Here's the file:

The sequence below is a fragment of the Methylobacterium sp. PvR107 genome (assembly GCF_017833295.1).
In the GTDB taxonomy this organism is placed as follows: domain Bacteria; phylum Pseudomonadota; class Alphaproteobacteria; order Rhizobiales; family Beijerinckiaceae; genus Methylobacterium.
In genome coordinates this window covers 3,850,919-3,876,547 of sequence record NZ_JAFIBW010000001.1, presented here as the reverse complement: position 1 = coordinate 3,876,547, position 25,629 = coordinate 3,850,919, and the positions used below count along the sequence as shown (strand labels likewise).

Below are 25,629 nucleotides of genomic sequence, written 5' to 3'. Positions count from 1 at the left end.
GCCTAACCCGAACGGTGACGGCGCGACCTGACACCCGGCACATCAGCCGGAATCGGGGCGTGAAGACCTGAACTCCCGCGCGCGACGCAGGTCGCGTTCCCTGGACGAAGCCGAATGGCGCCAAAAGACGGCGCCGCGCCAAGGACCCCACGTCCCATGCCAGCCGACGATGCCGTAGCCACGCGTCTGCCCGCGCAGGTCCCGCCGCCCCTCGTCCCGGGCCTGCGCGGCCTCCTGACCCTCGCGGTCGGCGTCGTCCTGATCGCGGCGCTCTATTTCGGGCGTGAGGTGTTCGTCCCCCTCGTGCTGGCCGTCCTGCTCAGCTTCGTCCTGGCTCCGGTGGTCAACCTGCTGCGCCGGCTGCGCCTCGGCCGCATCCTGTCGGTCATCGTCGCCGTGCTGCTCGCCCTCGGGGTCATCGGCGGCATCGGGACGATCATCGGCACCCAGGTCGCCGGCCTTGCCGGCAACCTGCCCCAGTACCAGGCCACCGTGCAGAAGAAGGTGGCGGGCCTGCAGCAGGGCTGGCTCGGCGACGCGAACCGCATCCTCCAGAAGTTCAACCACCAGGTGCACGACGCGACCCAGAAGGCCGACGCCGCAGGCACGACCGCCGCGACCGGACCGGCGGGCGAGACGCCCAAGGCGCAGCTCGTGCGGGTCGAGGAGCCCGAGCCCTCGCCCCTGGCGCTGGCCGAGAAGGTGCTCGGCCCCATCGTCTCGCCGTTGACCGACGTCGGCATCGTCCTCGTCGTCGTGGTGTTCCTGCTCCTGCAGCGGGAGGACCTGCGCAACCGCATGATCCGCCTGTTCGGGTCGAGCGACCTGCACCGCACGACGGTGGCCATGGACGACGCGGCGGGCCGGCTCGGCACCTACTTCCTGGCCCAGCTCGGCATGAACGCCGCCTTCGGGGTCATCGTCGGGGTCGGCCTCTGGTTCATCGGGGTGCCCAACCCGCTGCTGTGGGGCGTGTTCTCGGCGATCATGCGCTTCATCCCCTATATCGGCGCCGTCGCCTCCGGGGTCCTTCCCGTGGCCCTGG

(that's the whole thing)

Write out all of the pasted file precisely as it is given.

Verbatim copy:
The sequence below is a fragment of the Methylobacterium sp. PvR107 genome (assembly GCF_017833295.1).
In the GTDB taxonomy this organism is placed as follows: domain Bacteria; phylum Pseudomonadota; class Alphaproteobacteria; order Rhizobiales; family Beijerinckiaceae; genus Methylobacterium.
In genome coordinates this window covers 3,850,919-3,876,547 of sequence record NZ_JAFIBW010000001.1, presented here as the reverse complement: position 1 = coordinate 3,876,547, position 25,629 = coordinate 3,850,919, and the positions used below count along the sequence as shown (strand labels likewise).

Below are 25,629 nucleotides of genomic sequence, written 5' to 3'. Positions count from 1 at the left end.
GCCTAACCCGAACGGTGACGGCGCGACCTGACACCCGGCACATCAGCCGGAATCGGGGCGTGAAGACCTGAACTCCCGCGCGCGACGCAGGTCGCGTTCCCTGGACGAAGCCGAATGGCGCCAAAAGACGGCGCCGCGCCAAGGACCCCACGTCCCATGCCAGCCGACGATGCCGTAGCCACGCGTCTGCCCGCGCAGGTCCCGCCGCCCCTCGTCCCGGGCCTGCGCGGCCTCCTGACCCTCGCGGTCGGCGTCGTCCTGATCGCGGCGCTCTATTTCGGGCGTGAGGTGTTCGTCCCCCTCGTGCTGGCCGTCCTGCTCAGCTTCGTCCTGGCTCCGGTGGTCAACCTGCTGCGCCGGCTGCGCCTCGGCCGCATCCTGTCGGTCATCGTCGCCGTGCTGCTCGCCCTCGGGGTCATCGGCGGCATCGGGACGATCATCGGCACCCAGGTCGCCGGCCTTGCCGGCAACCTGCCCCAGTACCAGGCCACCGTGCAGAAGAAGGTGGCGGGCCTGCAGCAGGGCTGGCTCGGCGACGCGAACCGCATCCTCCAGAAGTTCAACCACCAGGTGCACGACGCGACCCAGAAGGCCGACGCCGCAGGCACGACCGCCGCGACCGGACCGGCGGGCGAGACGCCCAAGGCGCAGCTCGTGCGGGTCGAGGAGCCCGAGCCCTCGCCCCTGGCGCTGGCCGAGAAGGTGCTCGGCCCCATCGTCTCGCCGTTGACCGACGTCGGCATCGTCCTCGTCGTCGTGGTGTTCCTGCTCCTGCAGCGGGAGGACCTGCGCAACCGCATGATCCGCCTGTTCGGGTCGAGCGACCTGCACCGCACGACGGTGGCCATGGACGACGCGGCGGGCCGGCTCGGCACCTACTTCCTGGCCCAGCTCGGCATGAACGCCGCCTTCGGGGTCATCGTCGGGGTCGGCCTCTGGTTCATCGGGGTGCCCAACCCGCTGCTGTGGGGCGTGTTCTCGGCGATCATGCGCTTCATCCCCTATATCGGCGCCGTCGCCTCCGGGGTCCTTCCCGTGGCCCTGG